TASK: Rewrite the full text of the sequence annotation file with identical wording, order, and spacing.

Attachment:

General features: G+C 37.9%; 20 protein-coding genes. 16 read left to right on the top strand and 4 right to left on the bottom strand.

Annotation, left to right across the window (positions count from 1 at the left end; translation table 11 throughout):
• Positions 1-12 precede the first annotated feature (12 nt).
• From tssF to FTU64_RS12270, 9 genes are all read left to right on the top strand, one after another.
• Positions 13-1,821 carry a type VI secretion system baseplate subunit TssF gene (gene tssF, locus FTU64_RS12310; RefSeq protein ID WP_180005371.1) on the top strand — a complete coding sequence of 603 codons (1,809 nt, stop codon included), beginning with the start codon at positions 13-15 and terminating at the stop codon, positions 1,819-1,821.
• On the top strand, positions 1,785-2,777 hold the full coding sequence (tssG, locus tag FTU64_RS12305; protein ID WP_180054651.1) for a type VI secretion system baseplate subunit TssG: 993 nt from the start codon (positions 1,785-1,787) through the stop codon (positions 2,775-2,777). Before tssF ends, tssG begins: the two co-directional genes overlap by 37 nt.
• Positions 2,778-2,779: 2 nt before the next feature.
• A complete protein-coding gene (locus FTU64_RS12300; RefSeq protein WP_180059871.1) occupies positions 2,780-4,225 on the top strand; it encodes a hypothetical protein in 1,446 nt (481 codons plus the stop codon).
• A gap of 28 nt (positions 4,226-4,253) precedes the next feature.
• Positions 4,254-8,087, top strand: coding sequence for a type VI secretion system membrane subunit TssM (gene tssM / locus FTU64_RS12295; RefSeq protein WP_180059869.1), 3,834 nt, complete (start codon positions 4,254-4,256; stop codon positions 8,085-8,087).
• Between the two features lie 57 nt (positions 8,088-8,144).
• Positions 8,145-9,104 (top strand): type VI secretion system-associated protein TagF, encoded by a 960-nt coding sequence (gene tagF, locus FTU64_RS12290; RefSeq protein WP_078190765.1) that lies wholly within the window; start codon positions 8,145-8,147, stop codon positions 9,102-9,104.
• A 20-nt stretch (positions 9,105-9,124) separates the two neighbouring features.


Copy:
General features: G+C 37.9%; 20 protein-coding genes. 16 read left to right on the top strand and 4 right to left on the bottom strand.

Annotation, left to right across the window (positions count from 1 at the left end; translation table 11 throughout):
• Positions 1-12 precede the first annotated feature (12 nt).
• From tssF to FTU64_RS12270, 9 genes are all read left to right on the top strand, one after another.
• Positions 13-1,821 carry a type VI secretion system baseplate subunit TssF gene (gene tssF, locus FTU64_RS12310; RefSeq protein ID WP_180005371.1) on the top strand — a complete coding sequence of 603 codons (1,809 nt, stop codon included), beginning with the start codon at positions 13-15 and terminating at the stop codon, positions 1,819-1,821.
• On the top strand, positions 1,785-2,777 hold the full coding sequence (tssG, locus tag FTU64_RS12305; protein ID WP_180054651.1) for a type VI secretion system baseplate subunit TssG: 993 nt from the start codon (positions 1,785-1,787) through the stop codon (positions 2,775-2,777). Before tssF ends, tssG begins: the two co-directional genes overlap by 37 nt.
• Positions 2,778-2,779: 2 nt before the next feature.
• A complete protein-coding gene (locus FTU64_RS12300; RefSeq protein WP_180059871.1) occupies positions 2,780-4,225 on the top strand; it encodes a hypothetical protein in 1,446 nt (481 codons plus the stop codon).
• A gap of 28 nt (positions 4,226-4,253) precedes the next feature.
• Positions 4,254-8,087, top strand: coding sequence for a type VI secretion system membrane subunit TssM (gene tssM / locus FTU64_RS12295; RefSeq protein WP_180059869.1), 3,834 nt, complete (start codon positions 4,254-4,256; stop codon positions 8,085-8,087).
• Between the two features lie 57 nt (positions 8,088-8,144).
• Positions 8,145-9,104 (top strand): type VI secretion system-associated protein TagF, encoded by a 960-nt coding sequence (gene tagF, locus FTU64_RS12290; RefSeq protein WP_078190765.1) that lies wholly within the window; start codon positions 8,145-8,147, stop codon positions 9,102-9,104.
• A 20-nt stretch (positions 9,105-9,124) separates the two neighbouring features.